Three more vines of lightning grew across the sky. Your creator and I have that much in common. I recalled the story of the dragons’ origins. According to the record keepers, the fire god, Rehol had a daughter beyond all beauty. He lost her, and was flung into a rage. He then made a whip out of leather and sound, and thrashed about at everything around him. Eventually, the whip broke and its remains became the dragons. We both bear the pain of grief. The one difference in our tales is that his child was eventually returned to him.
Lightning illuminated the earth once again, but this time, I saw something more than nature. There, just beyond a rock cleft, was a thirteen-year-old girl prancing about. She spun out of my gaze, but I was mystified by the impression that was left behind. “Lola?” I whispered the name of my daughter to myself. ‘Lola’, she was named after me, ‘Lumva.’ It had been so long since I had uttered that name. Forgetting about the danger of the storm, I slipped and slid as I followed the girl.
Next time I saw her, she was playing on a beam suspended by two cliffs. She danced carelessly, letting the rainfall drench her fern-green dress. Somehow, she was unaware, or unconcerned, of neither the roaring skies above her or the yawning chasm below her. I hid behind bush, observing her from a distance. The streak of brown in her black hair, the light patch on her right cheek, that full-force giggle, all of them belonged to my five-year-old girl all those years ago. I lost all control of myself and ran toward my child, shouting “Lola! Lola!”
Lola turned her head to look at me. That distraction proved costly, as her foot slipped and she tumbled off the log. I stopped right at the rocky edge, my skin turning pale as I watch the descent. After all of these years, I found Lola just see her die again. Maybe I would fall down next.
Thunder shouted again, light blinded me, and something magical happened through them. Before the twinkling, Lola was halfway down the pit. After it, she was at the bottom, alive. Naturally, she was breathing heavily and she sat down for a while.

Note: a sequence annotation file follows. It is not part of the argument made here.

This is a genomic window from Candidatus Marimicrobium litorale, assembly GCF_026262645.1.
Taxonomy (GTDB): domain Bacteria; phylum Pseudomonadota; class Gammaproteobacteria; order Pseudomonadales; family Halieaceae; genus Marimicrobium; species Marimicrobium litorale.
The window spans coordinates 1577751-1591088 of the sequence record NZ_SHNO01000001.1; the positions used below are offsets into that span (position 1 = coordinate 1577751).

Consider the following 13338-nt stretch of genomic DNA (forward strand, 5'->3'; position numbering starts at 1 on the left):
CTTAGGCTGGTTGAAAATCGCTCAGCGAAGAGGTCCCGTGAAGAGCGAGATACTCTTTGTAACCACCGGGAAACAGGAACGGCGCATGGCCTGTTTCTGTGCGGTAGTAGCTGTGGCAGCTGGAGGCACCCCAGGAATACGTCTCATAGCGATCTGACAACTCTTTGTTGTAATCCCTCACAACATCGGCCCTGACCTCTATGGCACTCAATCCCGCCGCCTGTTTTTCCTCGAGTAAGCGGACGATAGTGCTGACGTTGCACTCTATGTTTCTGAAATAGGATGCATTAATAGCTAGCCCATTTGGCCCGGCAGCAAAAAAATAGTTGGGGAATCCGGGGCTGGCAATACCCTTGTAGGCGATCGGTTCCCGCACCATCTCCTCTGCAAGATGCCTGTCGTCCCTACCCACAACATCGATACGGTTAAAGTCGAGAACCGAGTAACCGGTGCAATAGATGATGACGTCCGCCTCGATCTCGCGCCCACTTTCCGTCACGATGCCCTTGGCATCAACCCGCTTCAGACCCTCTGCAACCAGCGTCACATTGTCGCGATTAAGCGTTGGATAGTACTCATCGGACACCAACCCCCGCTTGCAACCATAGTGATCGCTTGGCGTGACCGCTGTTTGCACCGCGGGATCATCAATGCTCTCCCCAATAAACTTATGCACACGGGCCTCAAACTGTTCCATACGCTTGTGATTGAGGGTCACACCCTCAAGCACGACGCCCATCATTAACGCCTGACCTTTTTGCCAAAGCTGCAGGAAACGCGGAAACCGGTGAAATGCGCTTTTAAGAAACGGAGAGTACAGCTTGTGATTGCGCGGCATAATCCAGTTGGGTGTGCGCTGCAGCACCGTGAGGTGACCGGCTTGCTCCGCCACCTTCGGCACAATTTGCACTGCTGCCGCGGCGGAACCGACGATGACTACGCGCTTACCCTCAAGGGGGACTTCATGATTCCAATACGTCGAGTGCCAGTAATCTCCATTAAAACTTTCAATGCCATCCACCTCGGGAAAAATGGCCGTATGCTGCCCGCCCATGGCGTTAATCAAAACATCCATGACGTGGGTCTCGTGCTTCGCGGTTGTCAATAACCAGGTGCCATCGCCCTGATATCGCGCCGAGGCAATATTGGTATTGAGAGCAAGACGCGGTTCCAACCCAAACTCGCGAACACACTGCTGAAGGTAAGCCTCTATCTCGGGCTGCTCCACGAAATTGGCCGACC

Since she seemed safe, I returned to climbing down to her. What happened next left me frustrated. Out of holes in the bedrock crawled a pack of wolves. All drooled at Lola with intent to eat her. Why was fate toying with me? Watching my daughter die once was plenty. No, I couldn’t let that happen. I grabbed a coconut-sized stone from beside and leapt down to her rescue.
After regaining my stance, I launched that rock at the wolf nearest Lola. Before the rock struck but after the hound pounced, another bolt flew by. Perhaps it was the excitement, more likely some magic in the air, but everything seemed to move slower. The lightning was slow enough to see. It seemed to be one great tail with ridges and claws branching out randomly. Its scales were white with rims of violet. Clearly, this was not a mere vine of light, but a dragon. It wound toward the leaping wolf, clamping down with its jaws.
Everything moved so slowly that the wolf’s smoldering body took a minute to land. It took an hour for its allies to flee. One remained, clearly this one was the alpha, for it was so mad at the death of its vassal. Bearings its teeth, the alpha looked everywhere. Alpha didn’t know where the dragon went, for it turned invisible. Dragons can only be seen when they move, and they only move to kill.